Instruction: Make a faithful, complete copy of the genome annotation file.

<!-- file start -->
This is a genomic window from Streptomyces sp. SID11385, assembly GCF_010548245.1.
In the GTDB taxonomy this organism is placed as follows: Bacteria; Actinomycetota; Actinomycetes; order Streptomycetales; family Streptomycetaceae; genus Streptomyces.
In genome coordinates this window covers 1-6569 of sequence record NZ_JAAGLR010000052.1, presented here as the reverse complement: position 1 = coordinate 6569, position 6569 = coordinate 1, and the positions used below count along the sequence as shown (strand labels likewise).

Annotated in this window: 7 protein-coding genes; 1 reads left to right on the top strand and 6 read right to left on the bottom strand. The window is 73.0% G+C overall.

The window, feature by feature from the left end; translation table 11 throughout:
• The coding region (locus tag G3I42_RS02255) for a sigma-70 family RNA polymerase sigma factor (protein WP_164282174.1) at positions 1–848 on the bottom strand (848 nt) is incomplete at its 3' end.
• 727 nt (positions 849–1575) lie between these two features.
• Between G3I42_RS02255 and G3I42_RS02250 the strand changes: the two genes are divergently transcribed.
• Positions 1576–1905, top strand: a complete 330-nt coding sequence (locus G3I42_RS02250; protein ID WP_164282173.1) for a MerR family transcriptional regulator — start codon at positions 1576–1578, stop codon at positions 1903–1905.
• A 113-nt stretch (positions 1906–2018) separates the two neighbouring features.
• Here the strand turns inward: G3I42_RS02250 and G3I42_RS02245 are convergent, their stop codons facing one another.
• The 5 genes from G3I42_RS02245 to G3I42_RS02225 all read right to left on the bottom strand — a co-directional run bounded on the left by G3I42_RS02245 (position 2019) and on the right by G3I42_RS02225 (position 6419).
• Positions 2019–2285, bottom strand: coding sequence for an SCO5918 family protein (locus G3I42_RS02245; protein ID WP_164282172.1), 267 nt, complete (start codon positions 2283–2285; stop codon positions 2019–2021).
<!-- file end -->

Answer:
This is a genomic window from Streptomyces sp. SID11385, assembly GCF_010548245.1.
In the GTDB taxonomy this organism is placed as follows: Bacteria; Actinomycetota; Actinomycetes; order Streptomycetales; family Streptomycetaceae; genus Streptomyces.
In genome coordinates this window covers 1-6569 of sequence record NZ_JAAGLR010000052.1, presented here as the reverse complement: position 1 = coordinate 6569, position 6569 = coordinate 1, and the positions used below count along the sequence as shown (strand labels likewise).

Annotated in this window: 7 protein-coding genes; 1 reads left to right on the top strand and 6 read right to left on the bottom strand. The window is 73.0% G+C overall.

The window, feature by feature from the left end; translation table 11 throughout:
• The coding region (locus tag G3I42_RS02255) for a sigma-70 family RNA polymerase sigma factor (protein WP_164282174.1) at positions 1–848 on the bottom strand (848 nt) is incomplete at its 3' end.
• 727 nt (positions 849–1575) lie between these two features.
• Between G3I42_RS02255 and G3I42_RS02250 the strand changes: the two genes are divergently transcribed.
• Positions 1576–1905, top strand: a complete 330-nt coding sequence (locus G3I42_RS02250; protein ID WP_164282173.1) for a MerR family transcriptional regulator — start codon at positions 1576–1578, stop codon at positions 1903–1905.
• A 113-nt stretch (positions 1906–2018) separates the two neighbouring features.
• Here the strand turns inward: G3I42_RS02250 and G3I42_RS02245 are convergent, their stop codons facing one another.
• The 5 genes from G3I42_RS02245 to G3I42_RS02225 all read right to left on the bottom strand — a co-directional run bounded on the left by G3I42_RS02245 (position 2019) and on the right by G3I42_RS02225 (position 6419).
• Positions 2019–2285, bottom strand: coding sequence for an SCO5918 family protein (locus G3I42_RS02245; protein ID WP_164282172.1), 267 nt, complete (start codon positions 2283–2285; stop codon positions 2019–2021).